Fig. 8 discloses a construction in which the openings 13b of the stud 125 have their lower edges shaped to snugly contact with the trough-shaped laths 15?). These laths are formed with spaced openings 17?) and lugs 21 are formed integrally with the lower edge walls of the openings 13?) for reception in i said openings 17?). These lugs'2l and openings 17b perform the same functions as the openings or notches l7 and the co-acting portions of the stud 12.

Fig. 9 discloses a construction in which the openings 130 of the studlQcare in the form of notches, the stud being oflight angle metal instead of channel metal. This stud is usable primarily when veneering old walls, a number of the studs being secured to the wall and the laths being then conveniently laid in the openings 130.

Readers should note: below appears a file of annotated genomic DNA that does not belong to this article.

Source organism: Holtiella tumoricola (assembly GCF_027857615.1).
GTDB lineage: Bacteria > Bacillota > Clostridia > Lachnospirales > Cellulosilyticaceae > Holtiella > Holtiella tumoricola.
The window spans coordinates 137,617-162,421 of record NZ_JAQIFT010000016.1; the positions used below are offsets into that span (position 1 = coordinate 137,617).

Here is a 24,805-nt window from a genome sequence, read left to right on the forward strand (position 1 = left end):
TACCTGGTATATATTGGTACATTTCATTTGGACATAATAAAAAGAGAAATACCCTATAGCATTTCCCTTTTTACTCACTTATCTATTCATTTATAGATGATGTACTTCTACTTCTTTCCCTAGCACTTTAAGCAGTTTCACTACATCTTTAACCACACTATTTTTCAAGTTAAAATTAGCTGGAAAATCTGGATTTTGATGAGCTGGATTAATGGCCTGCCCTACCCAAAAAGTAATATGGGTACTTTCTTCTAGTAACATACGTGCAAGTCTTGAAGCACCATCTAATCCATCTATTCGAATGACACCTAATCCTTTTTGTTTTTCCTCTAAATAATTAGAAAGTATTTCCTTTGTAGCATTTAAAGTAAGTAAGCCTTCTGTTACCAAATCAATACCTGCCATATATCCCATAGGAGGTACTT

In. Fig. 10, the stud 1%! is formed with a plurality of circular openings 13d disposed in vertically spaced pairs, and se1ni-cylindrical trough-shaped laths 15d are receivable in said openings. This form of construction is very analogous to that shown for instance in Figs. 4 and 8, as the lower edge walls of the openings 1365 are longitudinally inclined from their centers'to their ends, as indicated at 1461 and 140 respectively, and the laths 15d not only present upwardly opening channels but also present inwardly declined external surfaces 16d.